probably date them fairly accurately... Right?

Far be it from my intention to rekindle the art
vs. craft debate (please don't!) I do however,
think this linguistic delineation (however it is
quantified, qualified and applied) in recent
years, is a direct result of art speak and the
huge increase in the number of academics and
theoreticians... You know, those who have a
degree in ceramic design, but cannot throw a
pot, mix a glaze, fire a kiln, tell the
difference between slip and stoneware and have
difficulty seeing any work through all the whole
production process (successfully), without huge
input from the overworked and underpaid

Graduating from such college departments, means
the would-be and wanna-be high fliers often come
down to earth with a bang, when faced with the
reality of working on their own. Suddenly the
humble potter down the road is not someone to be
scorned, but a valuable and necessary source of
information on all the skills and technical
know-how, which somehow got overlooked or
ignored during the paper-chase.

Those of you who have known me a while, know I
can express fairly uncompromising views on many
subjects. However, even I draw a line at some of
the illogical "classifications" which have
recently been slipping into discussions. To
class "pottery" as being an inferior act, deed,
method, profession or whatever, compared to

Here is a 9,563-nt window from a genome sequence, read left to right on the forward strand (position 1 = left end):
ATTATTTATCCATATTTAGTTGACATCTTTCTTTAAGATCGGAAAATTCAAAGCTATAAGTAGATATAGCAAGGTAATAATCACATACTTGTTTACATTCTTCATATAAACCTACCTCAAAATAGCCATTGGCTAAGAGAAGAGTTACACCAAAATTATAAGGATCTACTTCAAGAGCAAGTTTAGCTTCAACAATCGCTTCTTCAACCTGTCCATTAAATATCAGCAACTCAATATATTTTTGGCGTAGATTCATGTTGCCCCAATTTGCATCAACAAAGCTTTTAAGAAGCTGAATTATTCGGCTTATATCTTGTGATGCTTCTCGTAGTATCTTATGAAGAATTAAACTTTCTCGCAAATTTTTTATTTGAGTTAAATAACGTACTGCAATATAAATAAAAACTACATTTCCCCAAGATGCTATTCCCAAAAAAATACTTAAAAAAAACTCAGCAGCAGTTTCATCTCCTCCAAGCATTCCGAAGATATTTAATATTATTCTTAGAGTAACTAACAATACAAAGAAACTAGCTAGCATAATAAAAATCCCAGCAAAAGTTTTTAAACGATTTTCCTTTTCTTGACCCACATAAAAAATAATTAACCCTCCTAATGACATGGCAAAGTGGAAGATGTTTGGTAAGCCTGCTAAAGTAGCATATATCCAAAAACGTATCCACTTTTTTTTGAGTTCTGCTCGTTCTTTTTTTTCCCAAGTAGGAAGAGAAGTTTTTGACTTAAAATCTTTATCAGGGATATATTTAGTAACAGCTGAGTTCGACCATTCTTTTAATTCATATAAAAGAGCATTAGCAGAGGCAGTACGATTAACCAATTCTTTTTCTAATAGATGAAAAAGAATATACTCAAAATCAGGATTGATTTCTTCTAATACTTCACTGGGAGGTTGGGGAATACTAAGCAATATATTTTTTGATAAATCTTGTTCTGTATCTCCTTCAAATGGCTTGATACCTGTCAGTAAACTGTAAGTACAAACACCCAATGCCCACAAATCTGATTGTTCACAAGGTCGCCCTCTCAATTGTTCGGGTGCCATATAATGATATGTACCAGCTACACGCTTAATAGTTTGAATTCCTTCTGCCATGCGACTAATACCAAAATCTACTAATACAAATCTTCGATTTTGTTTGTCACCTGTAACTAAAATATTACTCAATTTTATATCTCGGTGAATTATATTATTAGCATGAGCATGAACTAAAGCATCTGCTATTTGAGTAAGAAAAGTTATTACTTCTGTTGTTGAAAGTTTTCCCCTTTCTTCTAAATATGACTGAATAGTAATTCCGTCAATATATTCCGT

"ceramics", is just plain soft.

Perhaps it would help if everyone learns that
the word "ceramic" is only an adjective to
describe something made from clay? I doubt that
any educated, English-speaking person would
describe something as being a "pottery
sculpture" or "pottery pot". Equally wrong,
would be a "sculpture made of ceramics". Could
it be that the English woman you met, was just
being grammatically correct, Snail? From what
you tell us, I have an idea she was not a potter
either. I don't think we should take what the
common man or woman in the street says as being
gospel, wherever we live or come from. At the
end of the day, everything to do with our given
subject is really rather specialised, including
the language. Nicht?

Janet Kaiser
The Chapel of Art . Capel Celfyddyd
Criccieth LL52 0EA, GB-Wales Tel: (01766) 523570

----- Original Message -----